In case you didn’t get the memo: The bubble in bonds isn’t ready to burst just yet and falling stock prices are a big reason why. Spiking volatility coupled with sliding global stock prices has lifted bond prices higher.

The Vanguard Total Bond Market ETF (BND) has gained nearly 3% since the start of the year while the Vanguard Total World Stock ETF (VT) has dropped 4.7%. During the past 20 trading sessions, bonds have outperformed stocks by 8.3%. This is the weakest performance for stocks relative to bonds over the past two years.

Even before the current hysteria surrounding the coronavirus outbreak, investors were dumping money into bonds. During January, just over $1.8 billion flowed into ETFs tracking government bonds, the most in three months, according to Bloomberg data. Likewise, highly rated investment-grade debt vacuumed up $15.6 billion, exceeding mid-2019 inflows.

Last year, record asset flows of $150 billion flooded into bond ETFs, the most since 2014. The furious pace set thus far in 2020 marked by even more money going into bond ETFs is impressive given the context of last year’s record. 

Is this time different?

Curiously, last year’s record asset flows into bond ETFs happened as stock prices were soaring. The Schwab U.S. Broad Market ETF (SCHB) gained 30.8% last year compared to a gain of just 8.8% for BND. In a way, bond ETF asset flows were a contrarian indicator.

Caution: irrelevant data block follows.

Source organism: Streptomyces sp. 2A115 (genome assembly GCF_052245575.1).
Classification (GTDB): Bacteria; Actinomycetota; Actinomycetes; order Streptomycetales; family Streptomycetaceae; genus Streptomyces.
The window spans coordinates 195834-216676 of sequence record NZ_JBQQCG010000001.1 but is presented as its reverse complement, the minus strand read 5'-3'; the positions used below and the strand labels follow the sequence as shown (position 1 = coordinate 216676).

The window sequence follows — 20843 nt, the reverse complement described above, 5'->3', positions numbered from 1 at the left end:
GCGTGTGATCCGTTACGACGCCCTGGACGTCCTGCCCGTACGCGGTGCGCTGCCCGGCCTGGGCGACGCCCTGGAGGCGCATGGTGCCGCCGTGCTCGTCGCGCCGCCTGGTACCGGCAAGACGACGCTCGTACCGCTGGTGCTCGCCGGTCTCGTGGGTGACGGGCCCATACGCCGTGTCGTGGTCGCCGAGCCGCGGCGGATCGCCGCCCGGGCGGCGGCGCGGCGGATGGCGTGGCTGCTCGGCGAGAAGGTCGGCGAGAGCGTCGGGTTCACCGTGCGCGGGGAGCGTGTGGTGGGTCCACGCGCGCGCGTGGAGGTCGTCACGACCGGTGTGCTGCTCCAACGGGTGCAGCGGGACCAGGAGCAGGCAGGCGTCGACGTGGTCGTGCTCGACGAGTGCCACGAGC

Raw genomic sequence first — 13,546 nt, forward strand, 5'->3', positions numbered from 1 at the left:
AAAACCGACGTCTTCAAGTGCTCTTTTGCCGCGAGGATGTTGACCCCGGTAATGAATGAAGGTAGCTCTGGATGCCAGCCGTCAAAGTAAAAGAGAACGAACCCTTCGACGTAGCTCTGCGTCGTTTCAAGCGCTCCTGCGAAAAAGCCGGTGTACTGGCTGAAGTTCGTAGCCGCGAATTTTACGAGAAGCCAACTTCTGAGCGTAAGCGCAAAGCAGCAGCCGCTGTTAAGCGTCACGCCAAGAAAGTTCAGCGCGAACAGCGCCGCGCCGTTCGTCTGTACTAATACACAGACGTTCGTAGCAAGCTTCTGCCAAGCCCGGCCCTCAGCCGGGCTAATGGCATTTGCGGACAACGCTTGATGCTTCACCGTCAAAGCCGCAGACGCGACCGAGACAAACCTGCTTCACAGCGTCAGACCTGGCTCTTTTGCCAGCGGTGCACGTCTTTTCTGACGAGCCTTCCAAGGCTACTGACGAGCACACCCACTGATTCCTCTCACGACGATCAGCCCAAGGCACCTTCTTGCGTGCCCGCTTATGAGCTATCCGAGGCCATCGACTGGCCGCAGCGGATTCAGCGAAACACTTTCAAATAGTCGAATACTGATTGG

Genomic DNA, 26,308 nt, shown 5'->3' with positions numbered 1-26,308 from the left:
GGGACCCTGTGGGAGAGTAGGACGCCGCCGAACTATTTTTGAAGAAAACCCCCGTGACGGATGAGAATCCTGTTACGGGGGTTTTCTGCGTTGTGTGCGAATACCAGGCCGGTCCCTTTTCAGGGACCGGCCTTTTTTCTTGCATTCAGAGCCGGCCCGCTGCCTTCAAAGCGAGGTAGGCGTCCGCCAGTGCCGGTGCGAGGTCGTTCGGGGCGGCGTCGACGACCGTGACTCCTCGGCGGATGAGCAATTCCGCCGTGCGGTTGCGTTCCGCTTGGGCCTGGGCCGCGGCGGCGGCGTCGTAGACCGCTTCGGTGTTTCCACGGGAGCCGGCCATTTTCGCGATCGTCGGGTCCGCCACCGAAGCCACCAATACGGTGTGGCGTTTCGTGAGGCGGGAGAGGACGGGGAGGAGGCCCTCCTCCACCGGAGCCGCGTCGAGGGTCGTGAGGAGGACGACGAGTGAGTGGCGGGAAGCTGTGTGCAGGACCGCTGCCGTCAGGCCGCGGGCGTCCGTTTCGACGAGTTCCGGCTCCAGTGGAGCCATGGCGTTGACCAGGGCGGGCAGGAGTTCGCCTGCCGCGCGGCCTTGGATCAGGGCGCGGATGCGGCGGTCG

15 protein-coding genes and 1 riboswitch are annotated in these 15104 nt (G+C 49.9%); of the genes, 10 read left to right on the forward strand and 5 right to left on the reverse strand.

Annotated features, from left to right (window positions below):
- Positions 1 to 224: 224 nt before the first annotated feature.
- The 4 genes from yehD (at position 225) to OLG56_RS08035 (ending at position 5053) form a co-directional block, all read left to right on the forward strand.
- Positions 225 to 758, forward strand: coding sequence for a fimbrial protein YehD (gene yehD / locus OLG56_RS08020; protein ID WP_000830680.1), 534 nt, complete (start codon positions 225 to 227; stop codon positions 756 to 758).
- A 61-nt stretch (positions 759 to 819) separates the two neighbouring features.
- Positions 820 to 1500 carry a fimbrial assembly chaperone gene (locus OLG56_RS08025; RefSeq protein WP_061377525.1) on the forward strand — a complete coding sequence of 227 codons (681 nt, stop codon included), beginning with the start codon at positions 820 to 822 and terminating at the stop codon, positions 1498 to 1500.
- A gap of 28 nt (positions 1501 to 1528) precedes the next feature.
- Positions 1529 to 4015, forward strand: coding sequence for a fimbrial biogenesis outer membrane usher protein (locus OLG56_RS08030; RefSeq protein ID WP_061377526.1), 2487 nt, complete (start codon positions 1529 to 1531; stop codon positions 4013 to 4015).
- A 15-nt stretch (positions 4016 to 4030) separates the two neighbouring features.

This time around, souring investor sentiment has boosted the demand for bond ETFs. The CNN Fear and Greed Index, which uses seven different factors to measure the market’s mood, is currently in extremely fearful territory at 21. A reading of 0 is the most fearful while 100 is greedy. One month ago, the index was in the greedy zone at 62.

What segments of the bond market have been the strongest performers? 

Atop the list are the iShares 20+ Year U.S. Treasury Bond ETF (TLT) and Vanguard Extended Duration Treasury ETF (EDV). TLT has jumped 14.1% year-to-date while EDV is ahead by 18.7%. EDV owns 20- to 30-year Treasury STRIPS, which are zero-coupon securities that don’t offer interest payments. STRIPS are purchased at a deep discount from their face value, or par value. After the bonds mature, investors receive the full face value.

Strategic traders looking to capitalize on rising bond prices have done well thus far. The Direxion Daily 20 Year Treasury Bull 3x Shares (TMF) has spiked 34.8% year-to-date. TMF aims for triple daily performance to long-term U.S. Treasuries. Should prices on long-term Treasuries rise 1% on any given day, TMF is designed to gain 3%. Conversely, if these same Treasuries fall by 1%, TMF will decline by 3%.

Is the growth in bond ETFs tapped out?

First « 1 2 » Next